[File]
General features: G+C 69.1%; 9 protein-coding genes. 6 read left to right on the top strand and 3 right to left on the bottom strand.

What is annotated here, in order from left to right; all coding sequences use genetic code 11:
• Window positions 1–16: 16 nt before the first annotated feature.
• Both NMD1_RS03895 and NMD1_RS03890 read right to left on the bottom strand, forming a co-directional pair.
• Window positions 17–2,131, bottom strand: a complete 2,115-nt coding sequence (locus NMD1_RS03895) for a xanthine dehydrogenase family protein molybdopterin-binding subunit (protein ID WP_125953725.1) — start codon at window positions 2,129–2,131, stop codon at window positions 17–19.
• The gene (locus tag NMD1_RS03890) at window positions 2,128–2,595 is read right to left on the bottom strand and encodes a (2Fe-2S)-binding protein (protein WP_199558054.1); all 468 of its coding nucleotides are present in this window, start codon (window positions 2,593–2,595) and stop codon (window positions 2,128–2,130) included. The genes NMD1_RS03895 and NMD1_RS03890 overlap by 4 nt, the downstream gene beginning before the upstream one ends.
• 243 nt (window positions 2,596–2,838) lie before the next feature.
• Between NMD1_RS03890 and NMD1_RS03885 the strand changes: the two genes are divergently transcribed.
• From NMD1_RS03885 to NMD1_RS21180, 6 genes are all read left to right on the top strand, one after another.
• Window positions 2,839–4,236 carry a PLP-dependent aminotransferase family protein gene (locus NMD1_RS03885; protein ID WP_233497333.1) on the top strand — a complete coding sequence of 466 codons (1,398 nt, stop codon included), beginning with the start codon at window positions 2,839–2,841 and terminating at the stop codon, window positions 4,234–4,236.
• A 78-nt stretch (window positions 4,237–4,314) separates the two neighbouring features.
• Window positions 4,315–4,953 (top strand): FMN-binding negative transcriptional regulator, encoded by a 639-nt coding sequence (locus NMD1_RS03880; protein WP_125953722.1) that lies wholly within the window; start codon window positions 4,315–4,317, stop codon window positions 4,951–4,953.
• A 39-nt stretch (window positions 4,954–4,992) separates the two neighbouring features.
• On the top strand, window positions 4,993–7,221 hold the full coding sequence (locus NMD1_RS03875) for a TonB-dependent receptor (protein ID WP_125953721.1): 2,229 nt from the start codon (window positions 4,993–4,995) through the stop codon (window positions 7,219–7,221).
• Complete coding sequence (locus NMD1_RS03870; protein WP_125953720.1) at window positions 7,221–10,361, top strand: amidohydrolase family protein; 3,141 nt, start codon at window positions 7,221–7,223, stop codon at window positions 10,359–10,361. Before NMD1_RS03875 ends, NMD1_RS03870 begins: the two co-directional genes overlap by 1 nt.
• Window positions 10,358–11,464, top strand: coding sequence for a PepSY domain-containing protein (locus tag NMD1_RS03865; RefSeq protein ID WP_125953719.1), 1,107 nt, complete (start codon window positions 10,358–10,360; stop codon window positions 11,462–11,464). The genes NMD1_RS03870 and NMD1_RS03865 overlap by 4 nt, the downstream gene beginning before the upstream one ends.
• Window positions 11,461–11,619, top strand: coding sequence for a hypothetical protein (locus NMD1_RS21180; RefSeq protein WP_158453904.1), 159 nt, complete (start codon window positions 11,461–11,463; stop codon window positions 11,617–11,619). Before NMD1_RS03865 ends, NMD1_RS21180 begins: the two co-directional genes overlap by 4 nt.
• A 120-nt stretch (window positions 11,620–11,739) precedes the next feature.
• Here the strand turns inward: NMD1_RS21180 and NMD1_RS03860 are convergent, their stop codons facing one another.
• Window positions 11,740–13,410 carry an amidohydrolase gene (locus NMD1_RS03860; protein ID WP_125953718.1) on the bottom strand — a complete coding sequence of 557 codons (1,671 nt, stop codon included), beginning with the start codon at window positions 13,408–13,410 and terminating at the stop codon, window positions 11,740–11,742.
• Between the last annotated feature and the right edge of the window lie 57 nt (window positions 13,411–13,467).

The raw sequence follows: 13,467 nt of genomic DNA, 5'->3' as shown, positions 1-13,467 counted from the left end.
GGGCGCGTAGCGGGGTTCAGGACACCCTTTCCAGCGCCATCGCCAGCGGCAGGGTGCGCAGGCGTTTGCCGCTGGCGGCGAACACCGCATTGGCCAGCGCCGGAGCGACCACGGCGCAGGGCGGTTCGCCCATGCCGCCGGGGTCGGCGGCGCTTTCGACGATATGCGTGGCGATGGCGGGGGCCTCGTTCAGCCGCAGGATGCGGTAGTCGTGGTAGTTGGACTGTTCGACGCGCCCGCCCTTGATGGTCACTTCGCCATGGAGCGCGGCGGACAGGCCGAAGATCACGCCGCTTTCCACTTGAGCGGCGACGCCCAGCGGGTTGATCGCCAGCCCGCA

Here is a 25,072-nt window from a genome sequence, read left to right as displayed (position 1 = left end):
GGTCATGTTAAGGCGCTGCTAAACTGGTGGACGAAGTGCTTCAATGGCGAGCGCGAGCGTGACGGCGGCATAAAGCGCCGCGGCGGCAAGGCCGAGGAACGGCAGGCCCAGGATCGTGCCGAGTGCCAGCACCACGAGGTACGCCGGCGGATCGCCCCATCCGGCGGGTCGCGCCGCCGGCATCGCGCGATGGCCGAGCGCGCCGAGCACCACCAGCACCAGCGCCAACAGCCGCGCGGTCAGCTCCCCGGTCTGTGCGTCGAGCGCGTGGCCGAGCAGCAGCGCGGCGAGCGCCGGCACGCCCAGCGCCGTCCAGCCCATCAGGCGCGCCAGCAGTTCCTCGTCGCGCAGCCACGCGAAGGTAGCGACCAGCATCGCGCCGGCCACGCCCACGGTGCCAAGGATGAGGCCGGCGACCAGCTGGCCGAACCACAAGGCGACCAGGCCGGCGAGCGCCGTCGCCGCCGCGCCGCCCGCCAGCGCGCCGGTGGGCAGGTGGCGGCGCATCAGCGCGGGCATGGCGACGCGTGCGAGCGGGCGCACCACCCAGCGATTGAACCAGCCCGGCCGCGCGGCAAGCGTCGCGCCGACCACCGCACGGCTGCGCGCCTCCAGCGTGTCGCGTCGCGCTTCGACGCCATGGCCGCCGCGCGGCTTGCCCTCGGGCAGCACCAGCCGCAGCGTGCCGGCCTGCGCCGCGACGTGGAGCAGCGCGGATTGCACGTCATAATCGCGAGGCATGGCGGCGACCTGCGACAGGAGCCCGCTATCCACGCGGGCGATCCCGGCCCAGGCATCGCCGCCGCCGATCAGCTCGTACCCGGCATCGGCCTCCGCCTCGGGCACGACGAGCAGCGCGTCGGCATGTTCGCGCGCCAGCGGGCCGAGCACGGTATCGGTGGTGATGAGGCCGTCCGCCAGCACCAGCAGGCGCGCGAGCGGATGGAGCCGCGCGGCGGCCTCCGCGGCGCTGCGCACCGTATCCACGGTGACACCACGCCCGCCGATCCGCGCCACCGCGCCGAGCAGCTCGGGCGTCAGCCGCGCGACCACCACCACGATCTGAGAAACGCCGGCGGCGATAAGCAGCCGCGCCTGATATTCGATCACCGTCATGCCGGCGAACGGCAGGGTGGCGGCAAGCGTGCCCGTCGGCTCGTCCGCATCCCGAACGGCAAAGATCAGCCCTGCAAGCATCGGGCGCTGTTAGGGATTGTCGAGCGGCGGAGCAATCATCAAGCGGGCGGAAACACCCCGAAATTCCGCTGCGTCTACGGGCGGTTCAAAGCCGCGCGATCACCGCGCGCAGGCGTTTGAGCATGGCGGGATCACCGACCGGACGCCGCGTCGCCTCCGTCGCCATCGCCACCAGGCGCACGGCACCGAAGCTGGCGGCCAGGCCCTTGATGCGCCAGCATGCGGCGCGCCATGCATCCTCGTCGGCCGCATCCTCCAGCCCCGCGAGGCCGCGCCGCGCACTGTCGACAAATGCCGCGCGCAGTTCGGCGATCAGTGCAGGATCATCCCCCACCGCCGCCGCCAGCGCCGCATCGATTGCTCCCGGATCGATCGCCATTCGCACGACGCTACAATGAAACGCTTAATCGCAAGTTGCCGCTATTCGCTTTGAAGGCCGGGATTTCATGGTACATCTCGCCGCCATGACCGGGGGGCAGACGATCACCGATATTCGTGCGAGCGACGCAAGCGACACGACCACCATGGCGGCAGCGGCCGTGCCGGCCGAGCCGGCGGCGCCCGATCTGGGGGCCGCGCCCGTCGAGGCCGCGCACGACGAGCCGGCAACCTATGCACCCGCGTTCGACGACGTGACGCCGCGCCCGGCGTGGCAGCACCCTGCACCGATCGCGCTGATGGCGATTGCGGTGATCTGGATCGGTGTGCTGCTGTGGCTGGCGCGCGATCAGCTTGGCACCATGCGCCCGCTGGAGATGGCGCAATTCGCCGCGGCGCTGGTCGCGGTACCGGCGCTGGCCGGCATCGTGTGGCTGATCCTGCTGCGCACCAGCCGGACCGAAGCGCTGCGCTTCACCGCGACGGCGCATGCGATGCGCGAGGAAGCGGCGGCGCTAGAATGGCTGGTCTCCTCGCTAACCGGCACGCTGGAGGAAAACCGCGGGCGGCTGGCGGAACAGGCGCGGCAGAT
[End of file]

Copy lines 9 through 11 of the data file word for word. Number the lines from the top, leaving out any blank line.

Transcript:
• From NMD1_RS03885 to NMD1_RS21180, 6 genes are all read left to right on the top strand, one after another.
• Window positions 2,839–4,236 carry a PLP-dependent aminotransferase family protein gene (locus NMD1_RS03885; protein ID WP_233497333.1) on the top strand — a complete coding sequence of 466 codons (1,398 nt, stop codon included), beginning with the start codon at window positions 2,839–2,841 and terminating at the stop codon, window positions 4,234–4,236.
• A 78-nt stretch (window positions 4,237–4,314) separates the two neighbouring features.